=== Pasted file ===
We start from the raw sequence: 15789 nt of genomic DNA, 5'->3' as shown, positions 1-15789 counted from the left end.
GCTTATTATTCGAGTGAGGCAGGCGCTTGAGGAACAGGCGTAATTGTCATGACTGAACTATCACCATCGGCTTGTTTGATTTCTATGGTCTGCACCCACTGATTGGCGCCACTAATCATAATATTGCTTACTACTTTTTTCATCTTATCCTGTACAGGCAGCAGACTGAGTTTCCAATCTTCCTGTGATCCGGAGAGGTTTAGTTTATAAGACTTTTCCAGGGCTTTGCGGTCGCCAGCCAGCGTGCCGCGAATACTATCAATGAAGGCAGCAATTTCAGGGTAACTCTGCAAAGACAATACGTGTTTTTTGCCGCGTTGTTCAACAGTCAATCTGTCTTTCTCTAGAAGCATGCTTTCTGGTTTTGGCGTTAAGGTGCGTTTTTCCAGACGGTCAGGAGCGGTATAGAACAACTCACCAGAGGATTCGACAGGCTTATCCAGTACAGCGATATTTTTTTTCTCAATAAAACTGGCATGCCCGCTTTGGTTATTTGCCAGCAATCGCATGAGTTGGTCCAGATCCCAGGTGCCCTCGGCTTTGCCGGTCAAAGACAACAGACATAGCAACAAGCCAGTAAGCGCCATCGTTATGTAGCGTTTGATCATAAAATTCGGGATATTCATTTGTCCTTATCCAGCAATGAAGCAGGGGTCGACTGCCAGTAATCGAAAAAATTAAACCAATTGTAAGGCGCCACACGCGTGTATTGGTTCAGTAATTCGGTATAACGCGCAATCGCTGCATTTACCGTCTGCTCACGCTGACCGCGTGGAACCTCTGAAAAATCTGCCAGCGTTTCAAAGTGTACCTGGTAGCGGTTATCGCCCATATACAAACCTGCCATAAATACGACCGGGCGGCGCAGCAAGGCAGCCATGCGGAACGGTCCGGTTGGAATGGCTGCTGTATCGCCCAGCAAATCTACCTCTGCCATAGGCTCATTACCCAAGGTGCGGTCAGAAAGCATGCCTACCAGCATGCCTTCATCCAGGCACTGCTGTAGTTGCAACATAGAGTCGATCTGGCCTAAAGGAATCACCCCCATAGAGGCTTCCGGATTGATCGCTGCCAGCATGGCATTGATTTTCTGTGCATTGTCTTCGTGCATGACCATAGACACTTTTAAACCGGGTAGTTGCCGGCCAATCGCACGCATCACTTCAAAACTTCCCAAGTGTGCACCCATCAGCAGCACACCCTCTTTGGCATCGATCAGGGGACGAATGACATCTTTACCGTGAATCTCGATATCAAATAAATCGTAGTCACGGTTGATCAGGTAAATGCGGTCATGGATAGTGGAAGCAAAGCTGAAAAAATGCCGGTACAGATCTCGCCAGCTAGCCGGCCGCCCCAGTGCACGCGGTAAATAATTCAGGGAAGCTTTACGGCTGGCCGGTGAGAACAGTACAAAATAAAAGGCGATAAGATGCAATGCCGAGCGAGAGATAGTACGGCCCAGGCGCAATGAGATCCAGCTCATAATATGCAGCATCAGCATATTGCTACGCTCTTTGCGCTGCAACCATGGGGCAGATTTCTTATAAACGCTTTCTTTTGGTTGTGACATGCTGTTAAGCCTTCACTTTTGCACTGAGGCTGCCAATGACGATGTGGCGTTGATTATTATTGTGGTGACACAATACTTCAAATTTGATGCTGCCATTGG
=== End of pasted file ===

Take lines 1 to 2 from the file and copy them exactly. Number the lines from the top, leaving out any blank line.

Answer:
We start from the raw sequence: 15789 nt of genomic DNA, 5'->3' as shown, positions 1-15789 counted from the left end.
GCTTATTATTCGAGTGAGGCAGGCGCTTGAGGAACAGGCGTAATTGTCATGACTGAACTATCACCATCGGCTTGTTTGATTTCTATGGTCTGCACCCACTGATTGGCGCCACTAATCATAATATTGCTTACTACTTTTTTCATCTTATCCTGTACAGGCAGCAGACTGAGTTTCCAATCTTCCTGTGATCCGGAGAGGTTTAGTTTATAAGACTTTTCCAGGGCTTTGCGGTCGCCAGCCAGCGTGCCGCGAATACTATCAATGAAGGCAGCAATTTCAGGGTAACTCTGCAAAGACAATACGTGTTTTTTGCCGCGTTGTTCAACAGTCAATCTGTCTTTCTCTAGAAGCATGCTTTCTGGTTTTGGCGTTAAGGTGCGTTTTTCCAGACGGTCAGGAGCGGTATAGAACAACTCACCAGAGGATTCGACAGGCTTATCCAGTACAGCGATATTTTTTTTCTCAATAAAACTGGCATGCCCGCTTTGGTTATTTGCCAGCAATCGCATGAGTTGGTCCAGATCCCAGGTGCCCTCGGCTTTGCCGGTCAAAGACAACAGACATAGCAACAAGCCAGTAAGCGCCATCGTTATGTAGCGTTTGATCATAAAATTCGGGATATTCATTTGTCCTTATCCAGCAATGAAGCAGGGGTCGACTGCCAGTAATCGAAAAAATTAAACCAATTGTAAGGCGCCACACGCGTGTATTGGTTCAGTAATTCGGTATAACGCGCAATCGCTGCATTTACCGTCTGCTCACGCTGACCGCGTGGAACCTCTGAAAAATCTGCCAGCGTTTCAAAGTGTACCTGGTAGCGGTTATCGCCCATATACAAACCTGCCATAAATACGACCGGGCGGCGCAGCAAGGCAGCCATGCGGAACGGTCCGGTTGGAATGGCTGCTGTATCGCCCAGCAAATCTACCTCTGCCATAGGCTCATTACCCAAGGTGCGGTCAGAAAGCATGCCTACCAGCATGCCTTCATCCAGGCACTGCTGTAGTTGCAACATAGAGTCGATCTGGCCTAAAGGAATCACCCCCATAGAGGCTTCCGGATTGATCGCTGCCAGCATGGCATTGATTTTCTGTGCATTGTCTTCGTGCATGACCATAGACACTTTTAAACCGGGTAGTTGCCGGCCAATCGCACGCATCACTTCAAAACTTCCCAAGTGTGCACCCATCAGCAGCACACCCTCTTTGGCATCGATCAGGGGACGAATGACATCTTTACCGTGAATCTCGATATCAAATAAATCGTAGTCACGGTTGATCAGGTAAATGCGGTCATGGATAGTGGAAGCAAAGCTGAAAAAATGCCGGTACAGATCTCGCCAGCTAGCCGGCCGCCCCAGTGCACGCGGTAAATAATTCAGGGAAGCTTTACGGCTGGCCGGTGAGAACAGTACAAAATAAAAGGCGATAAGATGCAATGCCGAGCGAGAGATAGTACGGCCCAGGCGCAATGAGATCCAGCTCATAATATGCAGCATCAGCATATTGCTACGCTCTTTGCGCTGCAACCATGGGGCAGATTTCTTATAAACGCTTTCTTTTGGTTGTGACATGCTGTTAAGCCTTCACTTTTGCACTGAGGCTGCCAATGACGATGTGGCGTTGATTATTATTGTGGTGACACAATACTTCAAATTTGATGCTGCCATTGG